the air, or vomited off the mind in various jokes about it, and
other expressions that would prove the children knew nothing of what
they were being taught.
But again, I am glad to repeat--if instruction, _practical_
instruction, were given every day in the schools on how to form the
habit of keeping rested, it would have a wonderful effect upon the
whole country, not to mention where in many individual cases it
would actually prevent the breaking out of hereditary disease.
Nature always tends toward health; so strongly, so habitually does
nature tend toward health that it seems at times as if the working
of natural laws pushed some people into health in spite of chronic
antagonism they seem to have against health--one might even say in
spite of the wilful refusal of health.
When one's body is kept rested, nature is constantly throwing off
germs of disease, constantly working, and working most actively, to
protect the body from anything that would interfere with its perfect
health. When one's body is not rested, nature works just as hard,
but the tired body--through its various forms of tension that impede
the circulation, prevent the healthy absorption of food and oxygen,
and clog the way so that impurities cannot be carried
off--interferes with nature's work and thus makes it impossible for
her to keep the machine well oiled. When we are tired, the very fact
of being tired makes us more tired, unless we rest properly.
A great deal--it seems to me more than one-half--of the fatigue in
the world comes from the need of an intelligent understanding of how
to keep rested. The more that lack of intelligence is allowed to
grow, the worse it is going to be for the health of the nation. We
have less of that plain common sense than our grandfathers and
grandmothers. They had less than their fathers and mothers. We need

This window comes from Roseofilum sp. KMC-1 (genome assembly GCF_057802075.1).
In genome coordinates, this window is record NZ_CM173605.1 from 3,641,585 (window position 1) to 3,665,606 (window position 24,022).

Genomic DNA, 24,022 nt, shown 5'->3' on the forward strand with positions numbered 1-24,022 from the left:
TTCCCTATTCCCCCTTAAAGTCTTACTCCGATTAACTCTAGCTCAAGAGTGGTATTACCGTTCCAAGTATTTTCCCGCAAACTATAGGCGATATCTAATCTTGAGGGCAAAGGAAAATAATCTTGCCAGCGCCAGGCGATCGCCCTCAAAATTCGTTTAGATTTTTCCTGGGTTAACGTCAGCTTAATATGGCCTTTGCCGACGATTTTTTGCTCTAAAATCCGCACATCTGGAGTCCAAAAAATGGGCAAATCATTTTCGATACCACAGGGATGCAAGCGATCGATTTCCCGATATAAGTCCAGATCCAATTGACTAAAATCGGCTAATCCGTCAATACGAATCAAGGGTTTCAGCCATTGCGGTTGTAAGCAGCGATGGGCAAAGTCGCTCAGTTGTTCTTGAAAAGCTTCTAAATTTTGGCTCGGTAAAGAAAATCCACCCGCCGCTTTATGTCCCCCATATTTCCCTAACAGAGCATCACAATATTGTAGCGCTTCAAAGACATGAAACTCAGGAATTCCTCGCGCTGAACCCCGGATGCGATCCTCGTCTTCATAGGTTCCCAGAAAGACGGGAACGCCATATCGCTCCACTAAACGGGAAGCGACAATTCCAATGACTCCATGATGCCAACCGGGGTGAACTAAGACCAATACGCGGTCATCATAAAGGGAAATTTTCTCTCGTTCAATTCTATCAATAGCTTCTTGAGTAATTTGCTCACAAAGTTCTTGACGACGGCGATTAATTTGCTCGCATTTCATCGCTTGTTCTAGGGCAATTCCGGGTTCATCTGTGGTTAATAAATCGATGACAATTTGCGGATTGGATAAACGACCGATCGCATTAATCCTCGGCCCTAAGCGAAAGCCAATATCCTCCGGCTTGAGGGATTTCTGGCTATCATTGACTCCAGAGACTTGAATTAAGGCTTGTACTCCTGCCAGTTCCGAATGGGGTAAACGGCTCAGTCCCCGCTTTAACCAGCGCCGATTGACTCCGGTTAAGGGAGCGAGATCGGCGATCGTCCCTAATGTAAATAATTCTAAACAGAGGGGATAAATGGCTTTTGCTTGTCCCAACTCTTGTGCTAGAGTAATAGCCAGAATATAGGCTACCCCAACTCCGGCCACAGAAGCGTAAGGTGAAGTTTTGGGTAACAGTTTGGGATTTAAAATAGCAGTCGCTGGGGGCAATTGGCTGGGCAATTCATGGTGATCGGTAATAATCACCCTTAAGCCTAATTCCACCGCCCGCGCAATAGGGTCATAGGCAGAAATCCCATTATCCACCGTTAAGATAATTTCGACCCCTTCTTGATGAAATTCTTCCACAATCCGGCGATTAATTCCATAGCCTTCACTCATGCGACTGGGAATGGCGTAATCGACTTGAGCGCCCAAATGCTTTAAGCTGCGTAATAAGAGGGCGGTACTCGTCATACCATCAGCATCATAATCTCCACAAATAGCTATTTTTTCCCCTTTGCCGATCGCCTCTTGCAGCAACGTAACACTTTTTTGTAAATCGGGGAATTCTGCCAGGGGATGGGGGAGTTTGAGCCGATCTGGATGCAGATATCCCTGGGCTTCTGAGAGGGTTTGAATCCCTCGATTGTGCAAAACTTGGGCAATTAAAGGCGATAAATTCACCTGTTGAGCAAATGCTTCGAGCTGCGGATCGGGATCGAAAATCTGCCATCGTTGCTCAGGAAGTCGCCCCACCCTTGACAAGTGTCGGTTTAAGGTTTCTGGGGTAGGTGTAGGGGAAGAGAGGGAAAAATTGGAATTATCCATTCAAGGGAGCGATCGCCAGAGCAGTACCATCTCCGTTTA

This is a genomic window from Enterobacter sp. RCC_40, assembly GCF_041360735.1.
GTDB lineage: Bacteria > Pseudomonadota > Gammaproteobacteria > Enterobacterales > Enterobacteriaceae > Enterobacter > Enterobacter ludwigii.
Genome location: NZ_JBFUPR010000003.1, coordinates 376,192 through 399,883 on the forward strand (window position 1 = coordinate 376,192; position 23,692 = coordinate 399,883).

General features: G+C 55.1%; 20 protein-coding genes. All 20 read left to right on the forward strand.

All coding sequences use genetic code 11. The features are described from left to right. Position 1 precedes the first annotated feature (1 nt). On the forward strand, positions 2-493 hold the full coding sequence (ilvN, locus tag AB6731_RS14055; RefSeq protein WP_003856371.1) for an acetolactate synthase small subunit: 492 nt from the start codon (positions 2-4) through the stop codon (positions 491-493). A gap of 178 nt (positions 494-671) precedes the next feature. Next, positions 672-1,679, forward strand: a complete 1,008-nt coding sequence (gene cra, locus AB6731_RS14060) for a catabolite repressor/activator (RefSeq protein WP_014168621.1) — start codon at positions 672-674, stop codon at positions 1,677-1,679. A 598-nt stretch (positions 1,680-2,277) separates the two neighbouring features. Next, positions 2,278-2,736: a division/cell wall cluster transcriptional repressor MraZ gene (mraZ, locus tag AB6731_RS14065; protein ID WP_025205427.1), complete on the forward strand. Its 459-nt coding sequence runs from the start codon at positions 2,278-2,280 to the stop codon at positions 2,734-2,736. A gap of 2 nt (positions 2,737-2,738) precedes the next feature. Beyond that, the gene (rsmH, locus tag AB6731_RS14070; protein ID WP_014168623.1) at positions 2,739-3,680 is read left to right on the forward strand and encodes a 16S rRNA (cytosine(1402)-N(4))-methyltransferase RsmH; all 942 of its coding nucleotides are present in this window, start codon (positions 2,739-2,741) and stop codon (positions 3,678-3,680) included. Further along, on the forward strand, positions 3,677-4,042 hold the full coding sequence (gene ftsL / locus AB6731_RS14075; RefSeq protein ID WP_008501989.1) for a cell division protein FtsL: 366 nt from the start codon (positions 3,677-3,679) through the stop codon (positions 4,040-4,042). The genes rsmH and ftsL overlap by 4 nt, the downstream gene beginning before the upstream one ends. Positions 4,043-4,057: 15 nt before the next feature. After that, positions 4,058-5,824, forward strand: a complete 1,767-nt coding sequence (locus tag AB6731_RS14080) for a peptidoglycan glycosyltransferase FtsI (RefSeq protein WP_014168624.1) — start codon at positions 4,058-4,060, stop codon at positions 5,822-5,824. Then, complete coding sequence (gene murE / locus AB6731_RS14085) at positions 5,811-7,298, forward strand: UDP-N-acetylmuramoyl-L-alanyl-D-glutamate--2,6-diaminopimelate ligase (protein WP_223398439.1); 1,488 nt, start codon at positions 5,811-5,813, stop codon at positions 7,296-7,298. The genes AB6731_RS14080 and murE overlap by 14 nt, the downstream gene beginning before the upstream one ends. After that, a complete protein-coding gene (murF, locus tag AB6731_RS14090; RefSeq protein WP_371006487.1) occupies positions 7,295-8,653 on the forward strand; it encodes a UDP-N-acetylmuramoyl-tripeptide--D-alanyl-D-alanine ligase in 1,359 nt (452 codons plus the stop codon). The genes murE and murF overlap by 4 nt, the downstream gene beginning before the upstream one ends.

more than our ancestors, because life is more complicated now, than
it was then. We can get more if we will, because there is more real
understanding of the science of hygiene than our fathers and mothers
had before us. Our need now is to use _practically_ the information
which a few individuals are able to give us, and especially to teach
such practical use to our children.
Let us find out how we would actually go to work to keep rested, and
take the information of plain common sense and use it.
To keep rested we must not overwork our body inside or outside. We
must keep it in an equilibrium of action and rest.
We overwork our body inside when we eat the wrong food and when we
eat too much or not enough of the right food, for then the stomach
has more than its share of work to do, and as the effort to do it
well robs the brain and the whole nervous system, so, of course, the
rest of the body has not its rightful supply of energy and the
natural result is great fatigue.
We overwork our body inside when we do not give it its due amount of
fresh air. The blood needs the oxygen to supply itself and the
nerves and muscles with power to do their work. When the oxygen is
not supplied to the blood, the machinery of the body has to work
with so much less power than really belongs to it, that there is
great strain in the effort to do its work properly, and the effect
is, of course, fatigue.
In either of the above cases, both with an overworked stomach and an
overworked heart and lungs, the complaint is very apt to be, "Why am
I so tired when I have done nothing to get tired?" The answer is,
"No, you have done nothing outside with your muscles, but the heart
and lungs and the stomach are delicate and exquisite instruments.
You have overworked them all, and such overwork is the more
fatiguing in proportion to what is done than any other form, except
overwork of the brain." And the overtired stomach and heart and
lungs tire the brain, of course.
Of the work that is given to the brain itself to overtire it we must
speak later. So much now for that which prevents the body from